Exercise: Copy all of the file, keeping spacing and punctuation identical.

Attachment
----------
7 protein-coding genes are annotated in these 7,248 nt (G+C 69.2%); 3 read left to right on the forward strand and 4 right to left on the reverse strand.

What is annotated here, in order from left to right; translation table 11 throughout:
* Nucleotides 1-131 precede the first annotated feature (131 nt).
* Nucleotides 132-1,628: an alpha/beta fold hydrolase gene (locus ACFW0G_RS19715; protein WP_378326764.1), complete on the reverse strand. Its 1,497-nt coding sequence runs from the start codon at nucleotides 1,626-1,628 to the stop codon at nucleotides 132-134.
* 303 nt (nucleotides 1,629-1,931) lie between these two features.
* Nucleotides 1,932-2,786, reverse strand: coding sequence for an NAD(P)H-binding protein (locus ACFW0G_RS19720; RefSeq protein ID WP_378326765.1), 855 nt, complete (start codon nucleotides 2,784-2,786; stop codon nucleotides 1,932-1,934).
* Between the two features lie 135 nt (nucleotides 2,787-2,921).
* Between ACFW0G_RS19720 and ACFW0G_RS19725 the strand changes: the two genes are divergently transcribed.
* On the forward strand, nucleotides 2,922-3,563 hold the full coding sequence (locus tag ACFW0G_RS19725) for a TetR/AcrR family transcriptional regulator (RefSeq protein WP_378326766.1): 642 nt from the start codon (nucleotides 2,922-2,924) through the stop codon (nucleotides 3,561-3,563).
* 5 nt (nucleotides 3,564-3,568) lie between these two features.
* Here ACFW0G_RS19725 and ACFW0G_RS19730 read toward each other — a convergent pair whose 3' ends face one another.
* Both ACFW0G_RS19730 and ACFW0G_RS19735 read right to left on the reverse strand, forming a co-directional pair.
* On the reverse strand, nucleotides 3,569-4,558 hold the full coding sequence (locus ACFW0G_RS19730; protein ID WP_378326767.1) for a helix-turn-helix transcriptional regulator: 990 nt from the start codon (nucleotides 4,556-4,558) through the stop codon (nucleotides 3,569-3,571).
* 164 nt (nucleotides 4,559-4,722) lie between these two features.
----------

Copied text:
7 protein-coding genes are annotated in these 7,248 nt (G+C 69.2%); 3 read left to right on the forward strand and 4 right to left on the reverse strand.

What is annotated here, in order from left to right; translation table 11 throughout:
* Nucleotides 1-131 precede the first annotated feature (131 nt).
* Nucleotides 132-1,628: an alpha/beta fold hydrolase gene (locus ACFW0G_RS19715; protein WP_378326764.1), complete on the reverse strand. Its 1,497-nt coding sequence runs from the start codon at nucleotides 1,626-1,628 to the stop codon at nucleotides 132-134.
* 303 nt (nucleotides 1,629-1,931) lie between these two features.
* Nucleotides 1,932-2,786, reverse strand: coding sequence for an NAD(P)H-binding protein (locus ACFW0G_RS19720; RefSeq protein ID WP_378326765.1), 855 nt, complete (start codon nucleotides 2,784-2,786; stop codon nucleotides 1,932-1,934).
* Between the two features lie 135 nt (nucleotides 2,787-2,921).
* Between ACFW0G_RS19720 and ACFW0G_RS19725 the strand changes: the two genes are divergently transcribed.
* On the forward strand, nucleotides 2,922-3,563 hold the full coding sequence (locus tag ACFW0G_RS19725) for a TetR/AcrR family transcriptional regulator (RefSeq protein WP_378326766.1): 642 nt from the start codon (nucleotides 2,922-2,924) through the stop codon (nucleotides 3,561-3,563).
* 5 nt (nucleotides 3,564-3,568) lie between these two features.
* Here ACFW0G_RS19725 and ACFW0G_RS19730 read toward each other — a convergent pair whose 3' ends face one another.
* Both ACFW0G_RS19730 and ACFW0G_RS19735 read right to left on the reverse strand, forming a co-directional pair.
* On the reverse strand, nucleotides 3,569-4,558 hold the full coding sequence (locus ACFW0G_RS19730; protein ID WP_378326767.1) for a helix-turn-helix transcriptional regulator: 990 nt from the start codon (nucleotides 4,556-4,558) through the stop codon (nucleotides 3,569-3,571).
* 164 nt (nucleotides 4,559-4,722) lie between these two features.